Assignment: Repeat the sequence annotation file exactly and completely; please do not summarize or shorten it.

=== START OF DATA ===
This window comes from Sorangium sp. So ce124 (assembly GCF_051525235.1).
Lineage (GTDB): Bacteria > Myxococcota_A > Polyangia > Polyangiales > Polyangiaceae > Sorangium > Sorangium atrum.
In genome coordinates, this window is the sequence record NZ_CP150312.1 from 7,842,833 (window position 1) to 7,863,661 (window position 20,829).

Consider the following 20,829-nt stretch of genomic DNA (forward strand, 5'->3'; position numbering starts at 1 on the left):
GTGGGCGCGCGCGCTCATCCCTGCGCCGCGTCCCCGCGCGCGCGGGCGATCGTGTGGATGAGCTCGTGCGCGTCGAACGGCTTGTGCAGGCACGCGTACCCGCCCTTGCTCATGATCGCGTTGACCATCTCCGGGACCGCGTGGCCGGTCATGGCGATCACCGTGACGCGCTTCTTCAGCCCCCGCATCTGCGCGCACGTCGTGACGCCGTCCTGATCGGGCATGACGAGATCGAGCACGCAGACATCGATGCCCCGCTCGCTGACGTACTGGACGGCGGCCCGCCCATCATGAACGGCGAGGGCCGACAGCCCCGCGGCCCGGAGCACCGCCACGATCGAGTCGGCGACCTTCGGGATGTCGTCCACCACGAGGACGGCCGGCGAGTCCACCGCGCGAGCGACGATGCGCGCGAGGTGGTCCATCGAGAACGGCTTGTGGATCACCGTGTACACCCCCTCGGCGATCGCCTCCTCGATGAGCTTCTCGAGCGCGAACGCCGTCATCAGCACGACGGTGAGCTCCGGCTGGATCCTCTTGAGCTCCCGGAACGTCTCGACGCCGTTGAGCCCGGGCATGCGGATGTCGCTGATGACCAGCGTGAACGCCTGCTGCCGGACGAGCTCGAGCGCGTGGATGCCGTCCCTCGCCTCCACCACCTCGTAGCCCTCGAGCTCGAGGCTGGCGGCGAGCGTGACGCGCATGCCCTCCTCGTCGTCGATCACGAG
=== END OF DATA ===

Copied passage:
This window comes from Sorangium sp. So ce124 (assembly GCF_051525235.1).
Lineage (GTDB): Bacteria > Myxococcota_A > Polyangia > Polyangiales > Polyangiaceae > Sorangium > Sorangium atrum.
In genome coordinates, this window is the sequence record NZ_CP150312.1 from 7,842,833 (window position 1) to 7,863,661 (window position 20,829).

Consider the following 20,829-nt stretch of genomic DNA (forward strand, 5'->3'; position numbering starts at 1 on the left):
GTGGGCGCGCGCGCTCATCCCTGCGCCGCGTCCCCGCGCGCGCGGGCGATCGTGTGGATGAGCTCGTGCGCGTCGAACGGCTTGTGCAGGCACGCGTACCCGCCCTTGCTCATGATCGCGTTGACCATCTCCGGGACCGCGTGGCCGGTCATGGCGATCACCGTGACGCGCTTCTTCAGCCCCCGCATCTGCGCGCACGTCGTGACGCCGTCCTGATCGGGCATGACGAGATCGAGCACGCAGACATCGATGCCCCGCTCGCTGACGTACTGGACGGCGGCCCGCCCATCATGAACGGCGAGGGCCGACAGCCCCGCGGCCCGGAGCACCGCCACGATCGAGTCGGCGACCTTCGGGATGTCGTCCACCACGAGGACGGCCGGCGAGTCCACCGCGCGAGCGACGATGCGCGCGAGGTGGTCCATCGAGAACGGCTTGTGGATCACCGTGTACACCCCCTCGGCGATCGCCTCCTCGATGAGCTTCTCGAGCGCGAACGCCGTCATCAGCACGACGGTGAGCTCCGGCTGGATCCTCTTGAGCTCCCGGAACGTCTCGACGCCGTTGAGCCCGGGCATGCGGATGTCGCTGATGACCAGCGTGAACGCCTGCTGCCGGACGAGCTCGAGCGCGTGGATGCCGTCCCTCGCCTCCACCACCTCGTAGCCCTCGAGCTCGAGGCTGGCGGCGAGCGTGACGCGCATGCCCTCCTCGTCGTCGATCACGAG